Utility-Based Green Tech PR: Right Idea, Wrong Audience?


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At the tail end of last week, Google officially pulled the plug on PowerMeter, the web energy management tool that had been limping along since 2009. The problems? Lack of consumer interest and a dearth of utility partners. The latter makes complete sense when you consider profit motives; the former, though, indicates something more interesting: perhaps an industry being pitched to the wrong crowd.

Like smart grid, Google’s PowerMeter required utility company buy-in — or, in other words, an energy management tool aimed at reducing usage required the partnership of the folks selling the power in the first place. Spokesmen may argue otherwise, but the perversity of expecting power companies to help customers pay them less seems pretty obvious, and shifts the slow “progress” of smart grid and the failure of PowerMeter from “surprising” to “completely predictable.”

The mystery isn’t why utility-backed energy efficiency tech hasn’t budged much — it’s why some green tech folks have chosen utility-backed models at all. Who benefits from lower bills? From seeing the power spike when the fridge cycles on? Or drop when an old appliance is replaced with a new one? It ain’t the power co — it’s the end user. Shouldn’t he be green tech’s customer, too?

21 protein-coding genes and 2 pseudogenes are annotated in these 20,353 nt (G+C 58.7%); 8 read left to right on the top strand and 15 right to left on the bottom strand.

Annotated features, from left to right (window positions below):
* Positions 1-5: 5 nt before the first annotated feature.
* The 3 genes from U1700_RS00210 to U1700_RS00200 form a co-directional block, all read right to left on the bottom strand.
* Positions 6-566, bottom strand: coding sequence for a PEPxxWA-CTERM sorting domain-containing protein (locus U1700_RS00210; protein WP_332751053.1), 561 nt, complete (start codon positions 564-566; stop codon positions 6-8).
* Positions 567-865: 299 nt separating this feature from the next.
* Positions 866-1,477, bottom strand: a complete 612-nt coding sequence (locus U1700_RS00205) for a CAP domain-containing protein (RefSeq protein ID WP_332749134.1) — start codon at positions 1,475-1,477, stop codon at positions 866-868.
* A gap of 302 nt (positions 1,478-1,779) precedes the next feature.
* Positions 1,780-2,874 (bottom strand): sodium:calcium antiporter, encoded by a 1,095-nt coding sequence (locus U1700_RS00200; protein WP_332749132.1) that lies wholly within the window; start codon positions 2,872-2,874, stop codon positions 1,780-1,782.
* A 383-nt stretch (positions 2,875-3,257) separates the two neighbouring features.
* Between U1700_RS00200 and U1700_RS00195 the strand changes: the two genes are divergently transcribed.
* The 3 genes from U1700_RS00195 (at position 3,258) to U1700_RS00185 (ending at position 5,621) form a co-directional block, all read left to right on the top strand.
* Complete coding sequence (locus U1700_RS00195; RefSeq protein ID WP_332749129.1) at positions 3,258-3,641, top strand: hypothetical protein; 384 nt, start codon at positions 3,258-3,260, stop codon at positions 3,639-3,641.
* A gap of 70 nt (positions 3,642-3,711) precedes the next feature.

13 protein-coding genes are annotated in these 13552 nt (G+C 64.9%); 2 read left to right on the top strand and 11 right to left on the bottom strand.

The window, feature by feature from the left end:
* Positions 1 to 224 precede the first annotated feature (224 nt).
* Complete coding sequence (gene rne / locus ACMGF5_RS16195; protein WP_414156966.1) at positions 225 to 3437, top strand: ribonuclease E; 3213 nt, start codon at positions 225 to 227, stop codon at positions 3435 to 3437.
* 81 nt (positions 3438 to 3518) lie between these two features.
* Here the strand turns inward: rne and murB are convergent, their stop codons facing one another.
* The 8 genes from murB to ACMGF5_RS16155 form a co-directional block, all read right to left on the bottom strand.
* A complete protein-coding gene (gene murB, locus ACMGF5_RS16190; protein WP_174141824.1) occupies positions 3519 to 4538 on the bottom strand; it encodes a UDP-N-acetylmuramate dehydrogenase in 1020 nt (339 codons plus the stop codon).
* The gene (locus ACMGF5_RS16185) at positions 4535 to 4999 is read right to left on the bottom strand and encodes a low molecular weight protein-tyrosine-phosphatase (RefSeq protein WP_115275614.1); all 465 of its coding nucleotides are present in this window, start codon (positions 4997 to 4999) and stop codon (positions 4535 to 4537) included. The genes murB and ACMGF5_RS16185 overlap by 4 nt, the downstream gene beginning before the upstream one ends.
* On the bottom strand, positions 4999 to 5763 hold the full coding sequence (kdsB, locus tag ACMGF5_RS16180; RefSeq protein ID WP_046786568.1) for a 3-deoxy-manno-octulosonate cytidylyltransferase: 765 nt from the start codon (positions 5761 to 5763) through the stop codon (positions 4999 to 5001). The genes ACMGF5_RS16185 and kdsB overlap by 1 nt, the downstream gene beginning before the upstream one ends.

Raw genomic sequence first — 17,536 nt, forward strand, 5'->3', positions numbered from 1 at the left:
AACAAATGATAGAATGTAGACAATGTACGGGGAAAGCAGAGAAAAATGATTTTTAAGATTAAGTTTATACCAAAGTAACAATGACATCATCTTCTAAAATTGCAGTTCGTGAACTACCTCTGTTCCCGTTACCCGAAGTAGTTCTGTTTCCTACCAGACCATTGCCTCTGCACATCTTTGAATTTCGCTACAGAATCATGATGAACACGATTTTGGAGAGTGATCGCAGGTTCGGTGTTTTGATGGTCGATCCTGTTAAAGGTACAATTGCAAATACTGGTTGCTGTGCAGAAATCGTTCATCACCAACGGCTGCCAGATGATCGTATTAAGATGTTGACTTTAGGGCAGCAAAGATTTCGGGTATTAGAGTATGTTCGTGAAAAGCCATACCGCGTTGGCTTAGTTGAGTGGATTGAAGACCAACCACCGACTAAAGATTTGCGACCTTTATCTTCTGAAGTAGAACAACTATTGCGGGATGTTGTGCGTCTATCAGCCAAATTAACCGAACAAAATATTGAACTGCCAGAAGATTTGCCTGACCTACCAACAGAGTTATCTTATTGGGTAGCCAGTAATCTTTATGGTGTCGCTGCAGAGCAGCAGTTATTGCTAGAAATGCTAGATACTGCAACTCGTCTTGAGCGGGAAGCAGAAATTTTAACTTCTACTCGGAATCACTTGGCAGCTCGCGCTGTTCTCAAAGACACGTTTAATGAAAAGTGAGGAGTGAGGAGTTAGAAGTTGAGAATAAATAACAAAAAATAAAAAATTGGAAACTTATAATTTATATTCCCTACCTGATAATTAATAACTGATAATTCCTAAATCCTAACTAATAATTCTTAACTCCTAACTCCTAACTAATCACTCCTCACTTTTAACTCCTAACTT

I’ve read a number of articles lately discussing supposedly paradoxical facts on the green economy: It’s a huge engine of job growth. It’s a risky investment. It’s the wave of the future. And consumers couldn’t care less. Frankly, in a dicey economy, with volatile, war-influenced fossil fuel prices, and an explosion of power-hungry devices and infrastructure supporting what we all hope will be tomorrow’s prosperity, I can’t fathom how individuals could accurately be characterized as laughing off the amount due on their electric bills. I know I don’t.

But if the kind of data I want is dependent on my power company smartening up, damned right I’m going to regard the march of “progress” with a skeptical eye — still focused on my monthly invoice. Point being: apathy about utility infrastructure and apathy about energy conservation do not necessarily equate.

What consumers might get excited about — and what more outlets might take seriously — is a spike in real consumer-facing energy management tools that don’t rely on the enemy for supplies. A few companies are out there, but they’ve been awfully quiet. My guess is that the market will be unnecessarily stunted until they speak up.

Republished with author's permission from original post.

Kate Schackai
Kate combines a technical understanding of web 2.0 with classic PR savvy, resulting in online communications that both humans and Google love. She joins Crawford from WordPress development firm TCWebsite, where she worked in online marketing and search engine optimization.


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